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EU proposes measures to punish Russia's 'information war'

March 8, 2022

The EU executive has said it will set out a new mechanism to punish disinformation. The bloc's top diplomat cited what he said were lies intentionally spread by Russian state-owned media.

Borrell said the Russian outlets were 'bombing people's minds'
Borrell said the Russian outlets were 'bombing people's minds'Image: Zoonar/picture alliance

The EU's foreign policy chief, Josep Borrell, told the European Parliament it should be possible to freeze assets and ban travel to the bloc of anyone deemed responsible with disinformation campaigns.

The aim, he said, was to highlight such abuses and attempts to mislead as Russia's onslaught against Ukraine continues.

What did Borrell say about Russian disinformation?

"I will propose a new mechanism that will allow us to sanction those malign disinformation actors," Borrell said.

He explained he was not trying to define what was true or false in news but to protect against the manipulation of societies.

Borrell specifically referred to the Russian state-owned television network Russia Today and news agency Sputnik.

"They are not independent media, they are assets, they are weapons, in the Kremlin's manipulation ecosystem," Borrell told lawmakers. "We are not trying to decide what is true and what is false. We don't have ministers of the Truth. But we have to focus on foreign actors who intentionally, in a coordinated manner, try to manipulate our information environment."

Russian shelling, refugee exodus continue

While the channels are already blocked in the EU, Borrell said the new measures could see them sanctioned further for their wider actions.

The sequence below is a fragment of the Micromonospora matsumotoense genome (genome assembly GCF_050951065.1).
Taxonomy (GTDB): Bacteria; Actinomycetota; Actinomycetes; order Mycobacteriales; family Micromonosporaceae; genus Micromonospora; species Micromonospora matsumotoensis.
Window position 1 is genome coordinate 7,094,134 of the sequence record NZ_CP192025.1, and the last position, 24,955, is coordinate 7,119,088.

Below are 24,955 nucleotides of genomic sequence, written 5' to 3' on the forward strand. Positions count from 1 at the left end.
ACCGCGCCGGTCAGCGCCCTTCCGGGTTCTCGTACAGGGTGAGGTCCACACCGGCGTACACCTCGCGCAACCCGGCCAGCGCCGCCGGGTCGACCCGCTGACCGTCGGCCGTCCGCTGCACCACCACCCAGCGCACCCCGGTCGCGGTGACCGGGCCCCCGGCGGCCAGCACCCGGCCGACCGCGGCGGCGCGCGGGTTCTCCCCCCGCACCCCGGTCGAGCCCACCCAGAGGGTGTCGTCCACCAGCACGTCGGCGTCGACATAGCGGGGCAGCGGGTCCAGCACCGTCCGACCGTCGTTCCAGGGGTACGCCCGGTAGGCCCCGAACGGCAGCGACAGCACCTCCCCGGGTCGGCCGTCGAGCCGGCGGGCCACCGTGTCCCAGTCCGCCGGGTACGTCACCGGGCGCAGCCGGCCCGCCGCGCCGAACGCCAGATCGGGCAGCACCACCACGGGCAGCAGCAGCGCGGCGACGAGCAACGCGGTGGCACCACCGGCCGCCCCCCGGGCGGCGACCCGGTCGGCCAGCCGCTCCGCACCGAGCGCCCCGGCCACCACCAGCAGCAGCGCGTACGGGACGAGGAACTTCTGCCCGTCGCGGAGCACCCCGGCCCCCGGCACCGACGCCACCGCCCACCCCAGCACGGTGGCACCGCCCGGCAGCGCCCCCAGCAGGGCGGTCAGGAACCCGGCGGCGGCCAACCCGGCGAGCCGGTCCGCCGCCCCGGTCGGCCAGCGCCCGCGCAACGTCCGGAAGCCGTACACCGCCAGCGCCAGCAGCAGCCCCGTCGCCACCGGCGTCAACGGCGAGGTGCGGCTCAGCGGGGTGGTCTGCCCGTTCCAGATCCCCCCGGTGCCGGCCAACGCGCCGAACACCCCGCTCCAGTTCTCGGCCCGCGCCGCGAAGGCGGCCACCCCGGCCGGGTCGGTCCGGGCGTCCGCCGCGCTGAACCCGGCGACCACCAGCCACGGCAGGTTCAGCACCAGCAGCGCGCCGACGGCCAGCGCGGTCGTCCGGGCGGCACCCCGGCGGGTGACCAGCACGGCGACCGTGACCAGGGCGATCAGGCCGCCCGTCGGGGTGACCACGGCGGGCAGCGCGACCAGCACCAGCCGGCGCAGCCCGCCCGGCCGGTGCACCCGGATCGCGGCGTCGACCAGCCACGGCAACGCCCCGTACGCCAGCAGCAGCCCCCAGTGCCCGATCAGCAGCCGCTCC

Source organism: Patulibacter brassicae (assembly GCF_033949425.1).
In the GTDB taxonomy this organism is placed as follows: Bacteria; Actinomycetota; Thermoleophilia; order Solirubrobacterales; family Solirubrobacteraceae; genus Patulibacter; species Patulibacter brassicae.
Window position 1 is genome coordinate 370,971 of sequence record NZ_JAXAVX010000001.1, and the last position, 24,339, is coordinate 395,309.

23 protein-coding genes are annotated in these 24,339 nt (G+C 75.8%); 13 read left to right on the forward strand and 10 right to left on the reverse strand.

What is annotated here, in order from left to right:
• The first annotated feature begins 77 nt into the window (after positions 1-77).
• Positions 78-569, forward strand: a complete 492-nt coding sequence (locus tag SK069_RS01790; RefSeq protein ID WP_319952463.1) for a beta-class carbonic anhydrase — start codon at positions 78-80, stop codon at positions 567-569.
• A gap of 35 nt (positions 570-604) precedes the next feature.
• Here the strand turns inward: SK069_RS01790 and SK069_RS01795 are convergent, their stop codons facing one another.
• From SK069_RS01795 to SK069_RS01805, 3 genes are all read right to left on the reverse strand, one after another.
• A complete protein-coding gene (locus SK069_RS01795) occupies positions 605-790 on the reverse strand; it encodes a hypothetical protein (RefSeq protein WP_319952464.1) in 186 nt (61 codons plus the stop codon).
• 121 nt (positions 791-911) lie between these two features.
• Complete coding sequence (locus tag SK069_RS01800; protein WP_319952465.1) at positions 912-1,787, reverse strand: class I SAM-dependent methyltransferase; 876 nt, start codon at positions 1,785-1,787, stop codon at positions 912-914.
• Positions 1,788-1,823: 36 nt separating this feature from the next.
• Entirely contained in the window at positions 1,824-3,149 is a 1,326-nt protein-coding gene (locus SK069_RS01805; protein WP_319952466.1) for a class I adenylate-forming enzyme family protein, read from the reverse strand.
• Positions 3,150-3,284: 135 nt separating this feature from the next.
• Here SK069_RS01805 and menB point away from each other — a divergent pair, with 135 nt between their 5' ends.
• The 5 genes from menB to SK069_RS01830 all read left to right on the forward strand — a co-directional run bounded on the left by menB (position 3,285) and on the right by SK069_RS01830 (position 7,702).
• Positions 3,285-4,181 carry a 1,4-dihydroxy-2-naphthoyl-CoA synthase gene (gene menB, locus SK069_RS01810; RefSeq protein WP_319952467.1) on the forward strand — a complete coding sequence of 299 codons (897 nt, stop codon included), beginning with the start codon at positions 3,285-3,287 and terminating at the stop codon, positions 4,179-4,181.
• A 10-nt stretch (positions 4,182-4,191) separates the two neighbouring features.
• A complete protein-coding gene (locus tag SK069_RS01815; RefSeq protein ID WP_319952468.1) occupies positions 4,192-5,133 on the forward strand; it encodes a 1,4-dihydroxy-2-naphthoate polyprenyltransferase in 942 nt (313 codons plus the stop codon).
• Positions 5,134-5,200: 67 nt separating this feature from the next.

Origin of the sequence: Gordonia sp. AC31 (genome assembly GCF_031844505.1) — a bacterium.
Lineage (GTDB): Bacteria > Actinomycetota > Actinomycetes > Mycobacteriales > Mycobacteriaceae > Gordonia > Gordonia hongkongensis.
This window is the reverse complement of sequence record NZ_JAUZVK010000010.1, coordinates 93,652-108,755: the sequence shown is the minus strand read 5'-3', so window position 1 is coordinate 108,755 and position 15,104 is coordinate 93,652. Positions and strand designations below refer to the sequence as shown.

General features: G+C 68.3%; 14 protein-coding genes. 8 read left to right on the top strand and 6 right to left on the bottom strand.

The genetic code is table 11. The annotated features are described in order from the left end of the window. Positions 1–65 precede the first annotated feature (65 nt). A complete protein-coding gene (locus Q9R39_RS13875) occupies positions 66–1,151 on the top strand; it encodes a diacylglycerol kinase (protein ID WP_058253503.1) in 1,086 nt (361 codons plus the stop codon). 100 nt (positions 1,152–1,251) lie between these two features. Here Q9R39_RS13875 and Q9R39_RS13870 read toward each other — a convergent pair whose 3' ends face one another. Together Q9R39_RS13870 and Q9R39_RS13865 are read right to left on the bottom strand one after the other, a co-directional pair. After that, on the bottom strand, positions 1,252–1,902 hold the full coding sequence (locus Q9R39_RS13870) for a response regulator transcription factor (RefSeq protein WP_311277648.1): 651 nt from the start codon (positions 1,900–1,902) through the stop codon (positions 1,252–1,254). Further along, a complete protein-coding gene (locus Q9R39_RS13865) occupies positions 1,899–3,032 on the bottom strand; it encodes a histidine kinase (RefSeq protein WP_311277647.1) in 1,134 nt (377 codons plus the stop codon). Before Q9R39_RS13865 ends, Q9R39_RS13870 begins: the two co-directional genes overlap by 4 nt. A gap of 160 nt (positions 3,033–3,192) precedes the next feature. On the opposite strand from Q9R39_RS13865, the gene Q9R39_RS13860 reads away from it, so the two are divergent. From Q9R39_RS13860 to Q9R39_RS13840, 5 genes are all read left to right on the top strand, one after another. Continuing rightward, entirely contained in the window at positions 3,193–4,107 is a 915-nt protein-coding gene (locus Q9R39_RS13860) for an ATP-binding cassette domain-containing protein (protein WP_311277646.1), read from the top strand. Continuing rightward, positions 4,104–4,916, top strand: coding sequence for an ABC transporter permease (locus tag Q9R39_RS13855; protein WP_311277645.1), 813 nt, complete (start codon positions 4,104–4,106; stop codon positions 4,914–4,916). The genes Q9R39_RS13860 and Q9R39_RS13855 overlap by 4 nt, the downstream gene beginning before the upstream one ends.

He described them as examples of "instruments to push this narrative to manipulate and mislead" Russian people over President Vladimir Putin's invasion.

Moscow was not just bombing houses and infrastructure in Ukraine, Borrell said, but also targeting Russians with fake news and disinformation.

"They are bombing their minds," he said.

The proposal, about which Borrell gave no details on timing, comes after European Commission President Ursula von Der Leyen said the EU will ban the channels.

It would entail various EU governments agreeing on the names to target and drawing up legal acts.

Efforts to reach Russians

Vera Jourova, EU commissioner for values and transparency, also told legislators that every channel should be used to try to reach the Russian people with information about what was going on.

"President Putin wants his nation to be blind and deaf. More than that, President Putin I think would like the Russian people to be apathetic."

"It is more important than ever to reach the Russian people and provide them with information."

Jourova also praised a decision by streaming giant Netflix to stop its services in Russia. 

"President Putin wants the people to be entertained, not to pay attention to what's happening," she said.

"It would not be right to see Russians being entertained and next door Ukrainians being killed."

The EU had already upped its efforts to curb Kremlin mouthpieces after Moscow annexed Crimea and started to provide support to successionists in eastern Ukraine in 2014. 

Lviv 'increasingly struggling' with refugee influx: DW's Alexandra von Nahmen

rc/rt (AFP, AP, Reuters)